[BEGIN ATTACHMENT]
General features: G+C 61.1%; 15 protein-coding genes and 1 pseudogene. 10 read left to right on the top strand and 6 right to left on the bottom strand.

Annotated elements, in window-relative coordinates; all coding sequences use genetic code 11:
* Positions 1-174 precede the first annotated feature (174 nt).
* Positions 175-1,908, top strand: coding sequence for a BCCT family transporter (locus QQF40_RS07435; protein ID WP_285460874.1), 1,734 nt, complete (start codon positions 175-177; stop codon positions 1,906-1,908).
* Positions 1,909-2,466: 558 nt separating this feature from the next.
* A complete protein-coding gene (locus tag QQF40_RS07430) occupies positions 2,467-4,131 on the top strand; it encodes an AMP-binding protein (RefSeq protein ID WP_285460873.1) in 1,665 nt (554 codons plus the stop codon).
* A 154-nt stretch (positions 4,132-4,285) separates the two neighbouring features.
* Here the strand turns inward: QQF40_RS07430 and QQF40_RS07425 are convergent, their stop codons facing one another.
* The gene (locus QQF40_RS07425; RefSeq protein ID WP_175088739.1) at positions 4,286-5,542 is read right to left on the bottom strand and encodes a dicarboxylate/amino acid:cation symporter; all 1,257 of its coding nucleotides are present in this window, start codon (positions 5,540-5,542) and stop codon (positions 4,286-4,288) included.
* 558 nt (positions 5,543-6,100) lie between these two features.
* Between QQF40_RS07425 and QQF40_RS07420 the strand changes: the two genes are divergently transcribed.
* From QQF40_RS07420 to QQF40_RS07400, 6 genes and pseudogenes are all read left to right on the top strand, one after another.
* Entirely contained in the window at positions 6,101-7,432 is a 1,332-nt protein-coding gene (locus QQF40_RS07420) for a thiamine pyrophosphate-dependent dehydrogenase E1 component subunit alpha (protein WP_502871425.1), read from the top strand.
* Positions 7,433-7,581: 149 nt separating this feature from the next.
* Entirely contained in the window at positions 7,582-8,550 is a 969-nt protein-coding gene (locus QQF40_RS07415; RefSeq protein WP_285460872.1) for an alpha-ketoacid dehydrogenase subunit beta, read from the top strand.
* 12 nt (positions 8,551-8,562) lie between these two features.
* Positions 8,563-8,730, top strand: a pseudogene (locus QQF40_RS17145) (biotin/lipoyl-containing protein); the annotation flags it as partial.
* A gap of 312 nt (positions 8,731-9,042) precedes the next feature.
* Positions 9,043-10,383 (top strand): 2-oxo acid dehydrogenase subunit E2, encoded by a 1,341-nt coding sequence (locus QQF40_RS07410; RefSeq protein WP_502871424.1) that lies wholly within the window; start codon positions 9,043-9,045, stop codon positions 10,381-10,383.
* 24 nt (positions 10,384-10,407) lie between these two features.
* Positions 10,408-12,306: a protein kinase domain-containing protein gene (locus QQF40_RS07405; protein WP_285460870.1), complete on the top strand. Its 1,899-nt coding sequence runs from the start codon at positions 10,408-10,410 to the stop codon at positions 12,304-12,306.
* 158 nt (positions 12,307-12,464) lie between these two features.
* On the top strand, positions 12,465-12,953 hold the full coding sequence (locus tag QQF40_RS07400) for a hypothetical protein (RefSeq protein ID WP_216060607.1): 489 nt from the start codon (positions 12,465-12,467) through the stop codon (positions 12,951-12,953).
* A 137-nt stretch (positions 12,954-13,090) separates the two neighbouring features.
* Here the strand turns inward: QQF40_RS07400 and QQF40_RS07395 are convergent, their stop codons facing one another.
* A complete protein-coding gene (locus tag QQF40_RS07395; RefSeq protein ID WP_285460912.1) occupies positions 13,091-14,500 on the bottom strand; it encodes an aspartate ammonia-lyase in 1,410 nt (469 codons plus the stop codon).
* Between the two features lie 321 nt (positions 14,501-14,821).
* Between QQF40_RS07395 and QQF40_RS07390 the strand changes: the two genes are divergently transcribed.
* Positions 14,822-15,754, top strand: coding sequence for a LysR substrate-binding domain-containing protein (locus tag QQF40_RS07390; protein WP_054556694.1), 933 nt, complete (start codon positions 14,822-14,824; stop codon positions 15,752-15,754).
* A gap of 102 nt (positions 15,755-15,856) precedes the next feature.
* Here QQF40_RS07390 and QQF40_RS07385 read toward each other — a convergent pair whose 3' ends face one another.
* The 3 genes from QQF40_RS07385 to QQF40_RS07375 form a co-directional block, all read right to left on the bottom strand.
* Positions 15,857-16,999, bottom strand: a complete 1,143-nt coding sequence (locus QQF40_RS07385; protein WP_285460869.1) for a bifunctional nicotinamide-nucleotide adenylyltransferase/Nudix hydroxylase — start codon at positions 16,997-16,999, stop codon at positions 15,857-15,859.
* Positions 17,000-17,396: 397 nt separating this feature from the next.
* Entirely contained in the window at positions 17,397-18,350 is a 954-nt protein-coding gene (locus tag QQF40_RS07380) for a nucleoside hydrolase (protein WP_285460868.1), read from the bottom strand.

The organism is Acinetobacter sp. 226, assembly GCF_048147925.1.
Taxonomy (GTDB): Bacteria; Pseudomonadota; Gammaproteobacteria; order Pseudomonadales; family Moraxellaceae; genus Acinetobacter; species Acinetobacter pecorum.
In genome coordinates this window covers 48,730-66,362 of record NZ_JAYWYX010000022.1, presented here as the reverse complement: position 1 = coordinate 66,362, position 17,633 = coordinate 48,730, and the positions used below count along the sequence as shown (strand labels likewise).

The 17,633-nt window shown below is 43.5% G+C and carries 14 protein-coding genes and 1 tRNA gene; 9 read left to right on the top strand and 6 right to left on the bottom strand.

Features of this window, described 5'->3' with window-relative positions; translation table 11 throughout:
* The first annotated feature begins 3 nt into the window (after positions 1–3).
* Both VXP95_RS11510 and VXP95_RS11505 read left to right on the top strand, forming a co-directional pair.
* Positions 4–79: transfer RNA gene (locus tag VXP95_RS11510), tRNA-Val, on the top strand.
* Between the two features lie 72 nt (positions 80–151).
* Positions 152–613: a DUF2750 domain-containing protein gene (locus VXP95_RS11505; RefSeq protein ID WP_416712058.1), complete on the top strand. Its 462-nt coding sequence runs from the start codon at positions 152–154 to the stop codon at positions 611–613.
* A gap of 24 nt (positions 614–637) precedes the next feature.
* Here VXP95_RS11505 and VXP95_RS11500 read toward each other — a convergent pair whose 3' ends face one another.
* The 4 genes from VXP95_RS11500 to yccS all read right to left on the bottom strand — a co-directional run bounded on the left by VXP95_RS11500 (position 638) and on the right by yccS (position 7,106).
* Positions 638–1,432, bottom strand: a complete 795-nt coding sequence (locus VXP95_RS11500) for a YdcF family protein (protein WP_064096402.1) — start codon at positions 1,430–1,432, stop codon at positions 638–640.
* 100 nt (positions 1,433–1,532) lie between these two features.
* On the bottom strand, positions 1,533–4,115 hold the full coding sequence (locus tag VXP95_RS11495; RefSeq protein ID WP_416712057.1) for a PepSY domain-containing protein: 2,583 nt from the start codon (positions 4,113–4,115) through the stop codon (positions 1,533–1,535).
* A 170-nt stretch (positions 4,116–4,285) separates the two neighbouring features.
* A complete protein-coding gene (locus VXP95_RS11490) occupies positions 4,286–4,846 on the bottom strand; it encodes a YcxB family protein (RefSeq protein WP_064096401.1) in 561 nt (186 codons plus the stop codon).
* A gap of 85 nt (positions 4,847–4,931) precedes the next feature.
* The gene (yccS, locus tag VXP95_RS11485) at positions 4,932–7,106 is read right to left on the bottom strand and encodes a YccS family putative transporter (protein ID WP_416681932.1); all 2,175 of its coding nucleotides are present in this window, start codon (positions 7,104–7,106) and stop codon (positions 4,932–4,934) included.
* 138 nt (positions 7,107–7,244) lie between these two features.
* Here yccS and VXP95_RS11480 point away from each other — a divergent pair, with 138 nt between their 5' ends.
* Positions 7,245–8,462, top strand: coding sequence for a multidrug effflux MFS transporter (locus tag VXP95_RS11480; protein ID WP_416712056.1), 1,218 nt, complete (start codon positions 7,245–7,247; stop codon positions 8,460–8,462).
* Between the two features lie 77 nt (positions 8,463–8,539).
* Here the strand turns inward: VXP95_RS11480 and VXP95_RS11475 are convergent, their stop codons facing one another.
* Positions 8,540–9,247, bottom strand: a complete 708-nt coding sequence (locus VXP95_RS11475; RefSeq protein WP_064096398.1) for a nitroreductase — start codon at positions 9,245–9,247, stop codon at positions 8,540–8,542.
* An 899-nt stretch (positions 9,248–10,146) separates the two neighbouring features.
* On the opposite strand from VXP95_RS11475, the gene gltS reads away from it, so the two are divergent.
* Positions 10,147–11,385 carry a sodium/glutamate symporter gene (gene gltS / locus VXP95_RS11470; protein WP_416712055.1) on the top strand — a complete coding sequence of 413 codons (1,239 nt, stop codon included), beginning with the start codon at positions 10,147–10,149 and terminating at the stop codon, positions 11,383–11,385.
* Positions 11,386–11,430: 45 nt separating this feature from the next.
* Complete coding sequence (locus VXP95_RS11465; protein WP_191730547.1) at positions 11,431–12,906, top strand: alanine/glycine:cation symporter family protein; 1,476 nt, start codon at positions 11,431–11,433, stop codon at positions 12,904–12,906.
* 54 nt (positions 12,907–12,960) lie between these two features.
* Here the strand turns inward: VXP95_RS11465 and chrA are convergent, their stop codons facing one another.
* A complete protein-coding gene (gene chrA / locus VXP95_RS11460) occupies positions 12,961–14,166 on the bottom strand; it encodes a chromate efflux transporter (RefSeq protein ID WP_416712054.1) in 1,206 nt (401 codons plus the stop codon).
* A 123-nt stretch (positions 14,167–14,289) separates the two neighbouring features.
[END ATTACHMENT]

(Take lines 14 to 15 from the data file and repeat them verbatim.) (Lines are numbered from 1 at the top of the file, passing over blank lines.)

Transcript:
* Positions 7,433-7,581: 149 nt separating this feature from the next.
* Entirely contained in the window at positions 7,582-8,550 is a 969-nt protein-coding gene (locus QQF40_RS07415; RefSeq protein WP_285460872.1) for an alpha-ketoacid dehydrogenase subunit beta, read from the top strand.